Having listened numerous times to The Fragile and being really familiar with the albums With Teeth, Year Zero and The Slip as well as having already having heard over half the album’s tracks in live form, there isn’t much on here that I was actively surprised by when compared to other the albums which I’ve explored in the First Impression series so far. Not that I actually wanted or in any way expected to be surprised by it however.
A few observations on the less-famous songs:
1. When listening to ‘A Warm Place’ I can see directly why someone would ask Trent to make a major motion picture soundtrack for them.
2. I don’t think I’ve ever knowingly heard ‘Ruiner’ or ‘The Becoming’ before, and I even though they remind me slightly of the underground levels in the original Super Mario at times and Radiohead at other times, most of their content fell within what I would want or expect from a Nine Inch Nails album.
3. There are moments on ‘I Do Not Want This’ when I can finally see why, beyond simple association, people would have compared Marilyn Manson’s Antichrist Superstar to this record, although not enough to make me retract my long-held opinion that this is an unhelpful and lazy comparison that doesn’t really hold up under too much scrutiny.
I like how the later Nine Inch Nails sound, one of my favourite Metal Personalities dislikes all the music that Trent Made post-millennium and I can kind of understand how you would think that if you heard the band in the 1990s, but personally having heard all of their work up to Year Zero basically all at once, I think its all good and in fact the newer stuff is perhaps even better. The newer albums are slightly cleaner and more audibly perfect than The Downward Spiral is, but then again when listening to tracks like ‘Big Man With A Gun,’ and especially the very heavy ending to ‘Eraser’ its definitely nice to hear something rawer than I am used to from NIN… which I guess is actually a little ironic considering how it was mostly made on computers too, just older computers than With Teeth used and so the raw/pro debate isn’t the same as, for example ‘Kiss’ 70s albums versus their 80s albums.’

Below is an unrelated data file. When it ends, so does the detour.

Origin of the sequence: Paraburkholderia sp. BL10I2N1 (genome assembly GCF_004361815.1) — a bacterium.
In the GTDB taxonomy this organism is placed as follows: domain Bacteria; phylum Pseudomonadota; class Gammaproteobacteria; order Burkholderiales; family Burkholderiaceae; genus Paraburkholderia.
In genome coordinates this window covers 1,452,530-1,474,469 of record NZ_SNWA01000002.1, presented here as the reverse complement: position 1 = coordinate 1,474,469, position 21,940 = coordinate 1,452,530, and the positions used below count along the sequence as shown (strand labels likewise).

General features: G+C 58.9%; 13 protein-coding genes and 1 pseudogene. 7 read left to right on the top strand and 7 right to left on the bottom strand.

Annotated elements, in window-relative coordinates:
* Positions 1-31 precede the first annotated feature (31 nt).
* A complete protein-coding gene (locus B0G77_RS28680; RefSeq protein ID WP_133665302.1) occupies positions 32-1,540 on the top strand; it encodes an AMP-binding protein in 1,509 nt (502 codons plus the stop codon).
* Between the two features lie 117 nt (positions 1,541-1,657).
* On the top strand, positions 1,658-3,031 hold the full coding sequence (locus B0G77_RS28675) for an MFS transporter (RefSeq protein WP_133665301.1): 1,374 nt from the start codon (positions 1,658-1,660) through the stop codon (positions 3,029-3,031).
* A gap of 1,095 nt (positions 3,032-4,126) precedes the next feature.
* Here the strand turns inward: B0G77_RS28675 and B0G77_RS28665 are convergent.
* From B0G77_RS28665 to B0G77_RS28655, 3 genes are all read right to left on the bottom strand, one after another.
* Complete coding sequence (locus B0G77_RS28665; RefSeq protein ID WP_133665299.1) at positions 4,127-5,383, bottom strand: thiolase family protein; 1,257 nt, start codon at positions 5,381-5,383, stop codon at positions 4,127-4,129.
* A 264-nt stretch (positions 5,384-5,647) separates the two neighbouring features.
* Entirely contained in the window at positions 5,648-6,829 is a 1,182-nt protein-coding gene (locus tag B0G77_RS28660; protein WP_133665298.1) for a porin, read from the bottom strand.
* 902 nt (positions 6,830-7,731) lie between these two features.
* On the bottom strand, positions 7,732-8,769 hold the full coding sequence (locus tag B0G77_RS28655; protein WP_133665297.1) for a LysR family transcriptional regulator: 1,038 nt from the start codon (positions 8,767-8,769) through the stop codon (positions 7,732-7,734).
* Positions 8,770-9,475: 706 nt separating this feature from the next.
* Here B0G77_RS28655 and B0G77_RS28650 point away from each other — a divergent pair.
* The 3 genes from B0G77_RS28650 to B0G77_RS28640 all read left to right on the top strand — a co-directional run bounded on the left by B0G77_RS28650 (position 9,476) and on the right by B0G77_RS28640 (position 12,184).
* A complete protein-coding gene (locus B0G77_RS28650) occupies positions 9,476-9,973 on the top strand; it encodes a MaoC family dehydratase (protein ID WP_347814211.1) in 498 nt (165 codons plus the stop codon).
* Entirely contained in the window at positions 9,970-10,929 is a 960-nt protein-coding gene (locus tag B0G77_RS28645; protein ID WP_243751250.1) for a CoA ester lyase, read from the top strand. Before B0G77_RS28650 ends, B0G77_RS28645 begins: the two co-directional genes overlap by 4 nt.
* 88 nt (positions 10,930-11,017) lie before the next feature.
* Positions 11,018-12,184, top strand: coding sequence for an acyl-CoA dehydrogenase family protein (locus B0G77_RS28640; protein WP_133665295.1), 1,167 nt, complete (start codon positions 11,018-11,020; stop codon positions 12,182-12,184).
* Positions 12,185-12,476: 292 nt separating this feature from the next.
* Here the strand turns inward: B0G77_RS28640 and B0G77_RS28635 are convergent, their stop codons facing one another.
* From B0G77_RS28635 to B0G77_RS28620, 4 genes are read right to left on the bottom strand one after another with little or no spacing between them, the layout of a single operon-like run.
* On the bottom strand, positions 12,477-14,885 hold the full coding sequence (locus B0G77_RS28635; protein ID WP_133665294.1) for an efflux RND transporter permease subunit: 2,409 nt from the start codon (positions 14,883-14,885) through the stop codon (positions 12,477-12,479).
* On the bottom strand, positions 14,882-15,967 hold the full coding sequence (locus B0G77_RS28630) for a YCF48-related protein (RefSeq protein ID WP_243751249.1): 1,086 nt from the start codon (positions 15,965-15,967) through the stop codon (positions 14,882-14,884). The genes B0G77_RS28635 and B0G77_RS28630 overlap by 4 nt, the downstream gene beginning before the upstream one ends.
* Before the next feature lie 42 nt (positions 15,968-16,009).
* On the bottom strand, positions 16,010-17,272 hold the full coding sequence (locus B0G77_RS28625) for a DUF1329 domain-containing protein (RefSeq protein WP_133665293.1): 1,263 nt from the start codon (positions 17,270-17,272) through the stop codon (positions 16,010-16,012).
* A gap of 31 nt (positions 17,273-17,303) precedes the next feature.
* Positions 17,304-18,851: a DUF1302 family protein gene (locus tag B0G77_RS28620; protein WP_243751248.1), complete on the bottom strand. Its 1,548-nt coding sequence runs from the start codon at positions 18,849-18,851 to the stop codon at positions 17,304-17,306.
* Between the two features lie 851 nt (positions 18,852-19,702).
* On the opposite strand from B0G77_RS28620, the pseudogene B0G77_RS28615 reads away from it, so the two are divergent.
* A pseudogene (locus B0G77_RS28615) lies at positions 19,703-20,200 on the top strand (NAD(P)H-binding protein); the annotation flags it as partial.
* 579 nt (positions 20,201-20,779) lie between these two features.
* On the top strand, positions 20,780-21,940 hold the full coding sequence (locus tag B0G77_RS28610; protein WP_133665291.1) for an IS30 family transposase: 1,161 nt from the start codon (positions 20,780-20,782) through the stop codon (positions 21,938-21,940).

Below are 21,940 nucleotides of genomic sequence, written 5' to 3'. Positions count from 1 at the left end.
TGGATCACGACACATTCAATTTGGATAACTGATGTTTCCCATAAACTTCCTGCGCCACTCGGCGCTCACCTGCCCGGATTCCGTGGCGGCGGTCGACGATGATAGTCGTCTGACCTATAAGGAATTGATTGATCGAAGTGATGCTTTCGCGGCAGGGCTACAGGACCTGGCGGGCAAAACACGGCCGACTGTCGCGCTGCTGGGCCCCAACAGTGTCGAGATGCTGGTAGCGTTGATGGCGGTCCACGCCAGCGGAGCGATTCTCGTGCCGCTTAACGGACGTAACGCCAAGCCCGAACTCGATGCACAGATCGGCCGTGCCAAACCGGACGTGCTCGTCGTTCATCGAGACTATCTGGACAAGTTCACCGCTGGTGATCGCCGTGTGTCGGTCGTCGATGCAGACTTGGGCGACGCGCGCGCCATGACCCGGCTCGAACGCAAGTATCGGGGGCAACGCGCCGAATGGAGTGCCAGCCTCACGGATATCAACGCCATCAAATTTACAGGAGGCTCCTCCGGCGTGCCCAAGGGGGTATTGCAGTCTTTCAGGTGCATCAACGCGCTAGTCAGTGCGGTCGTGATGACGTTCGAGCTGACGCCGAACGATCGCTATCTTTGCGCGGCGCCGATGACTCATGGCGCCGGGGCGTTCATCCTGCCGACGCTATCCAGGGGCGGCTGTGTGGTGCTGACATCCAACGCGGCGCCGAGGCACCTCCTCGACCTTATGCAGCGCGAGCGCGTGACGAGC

While on the subject of decades, I would like to point out that despite never having listened to it as an album before, The Downward Spiral is hugely important to what I understand about the 1990s. When I think of the 1990s I don’t think of my own actual childhood, I think of a combination wave of information, that includes the music videos to Nine Inch Nails’ ‘Closer,’ Nirvana’s ‘Smells Like Teen Spirit,’ Pantera’s ‘I’m Broken,’ Machine Head’s ‘Davidian’ and Sepultura’s ‘Roots Bloody Roots’ as well as the film stock on the pilot episode of the sitcom Friends and the image/sound combo of the male best friend character from children’s TV show Clarissa Explains It All climbing into the window to the tune of a jangly distorted guitar strike. Its interesting how definitive The Downward Spiral is to my revisionist vision of the 90s. If they start making 90s nostalgia movies the way the do about the 50s, 60s, 70s and 80s then I am sure a lot of people will have Nine Inch Nails t-shirts on their backs and posters on their wall and it will be specifically because of the cultural impact of this particular album.
One final observation about the actual album itself: I feel that it gets better as it goes along and, in contrast to 99% of albums that I own, does not feature all the best songs close to the start with the possible exception of the final track, which is also usually good. I feel that tracks like ‘Reptile’ and the Title Track are better than the likes of ‘Piggy’ and ‘Heretic’ so I guess I enjoy the further down the spiral that the character gets… I would wager that on repeat listens I’d get a feel for how the album itself becomes darker as the character’s mind-set gets closer to his suicide, a trait which separates the truly good concept albums from the albums that just tell a story through their lyrics.
Overall, I really enjoyed it, as I expected I would. There isn’t really much else to say on the matter.